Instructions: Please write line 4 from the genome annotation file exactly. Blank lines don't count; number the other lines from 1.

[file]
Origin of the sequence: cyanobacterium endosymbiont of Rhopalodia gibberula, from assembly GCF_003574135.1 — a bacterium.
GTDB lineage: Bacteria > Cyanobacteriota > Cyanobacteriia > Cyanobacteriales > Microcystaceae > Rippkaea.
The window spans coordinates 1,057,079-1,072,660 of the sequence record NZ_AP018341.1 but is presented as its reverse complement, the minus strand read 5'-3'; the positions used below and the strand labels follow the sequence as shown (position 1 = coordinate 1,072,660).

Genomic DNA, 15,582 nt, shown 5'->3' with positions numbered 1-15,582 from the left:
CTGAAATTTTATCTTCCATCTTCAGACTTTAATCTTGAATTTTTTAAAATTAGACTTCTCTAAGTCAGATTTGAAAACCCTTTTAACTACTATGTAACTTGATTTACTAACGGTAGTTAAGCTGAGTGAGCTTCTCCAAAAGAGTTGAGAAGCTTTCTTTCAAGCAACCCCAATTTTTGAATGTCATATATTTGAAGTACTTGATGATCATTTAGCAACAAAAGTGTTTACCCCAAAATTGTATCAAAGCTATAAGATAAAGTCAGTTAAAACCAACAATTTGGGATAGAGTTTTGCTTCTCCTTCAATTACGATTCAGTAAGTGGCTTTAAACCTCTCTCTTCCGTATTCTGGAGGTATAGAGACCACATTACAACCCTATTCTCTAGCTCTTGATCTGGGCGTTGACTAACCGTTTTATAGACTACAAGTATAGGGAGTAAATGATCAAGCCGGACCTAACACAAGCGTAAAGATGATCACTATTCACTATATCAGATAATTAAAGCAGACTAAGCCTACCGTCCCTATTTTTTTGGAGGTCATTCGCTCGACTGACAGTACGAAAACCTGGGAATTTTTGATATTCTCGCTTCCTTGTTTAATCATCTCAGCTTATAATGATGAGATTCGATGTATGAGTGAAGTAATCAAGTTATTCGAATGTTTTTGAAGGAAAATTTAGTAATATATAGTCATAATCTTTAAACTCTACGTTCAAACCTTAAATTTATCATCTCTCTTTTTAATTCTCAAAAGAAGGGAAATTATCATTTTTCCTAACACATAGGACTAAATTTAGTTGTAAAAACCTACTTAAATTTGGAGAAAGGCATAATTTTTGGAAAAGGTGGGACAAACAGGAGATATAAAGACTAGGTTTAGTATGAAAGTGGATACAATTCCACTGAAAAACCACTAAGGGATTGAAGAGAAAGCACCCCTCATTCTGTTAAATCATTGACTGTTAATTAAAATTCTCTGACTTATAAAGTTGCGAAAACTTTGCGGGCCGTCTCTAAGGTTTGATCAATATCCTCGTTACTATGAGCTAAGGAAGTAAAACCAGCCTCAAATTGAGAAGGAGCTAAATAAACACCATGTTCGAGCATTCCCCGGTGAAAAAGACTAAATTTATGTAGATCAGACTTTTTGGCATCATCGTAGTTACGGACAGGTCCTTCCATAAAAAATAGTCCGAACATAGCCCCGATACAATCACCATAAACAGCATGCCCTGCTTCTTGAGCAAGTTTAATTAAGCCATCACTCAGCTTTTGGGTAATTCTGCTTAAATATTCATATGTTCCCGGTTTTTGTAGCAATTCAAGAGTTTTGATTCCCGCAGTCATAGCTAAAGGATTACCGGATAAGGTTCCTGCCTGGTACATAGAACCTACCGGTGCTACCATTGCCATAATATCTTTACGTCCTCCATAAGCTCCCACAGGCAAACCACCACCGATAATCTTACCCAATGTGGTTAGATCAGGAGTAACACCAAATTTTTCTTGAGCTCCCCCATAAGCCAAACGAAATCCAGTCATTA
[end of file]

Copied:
Genomic DNA, 15,582 nt, shown 5'->3' with positions numbered 1-15,582 from the left: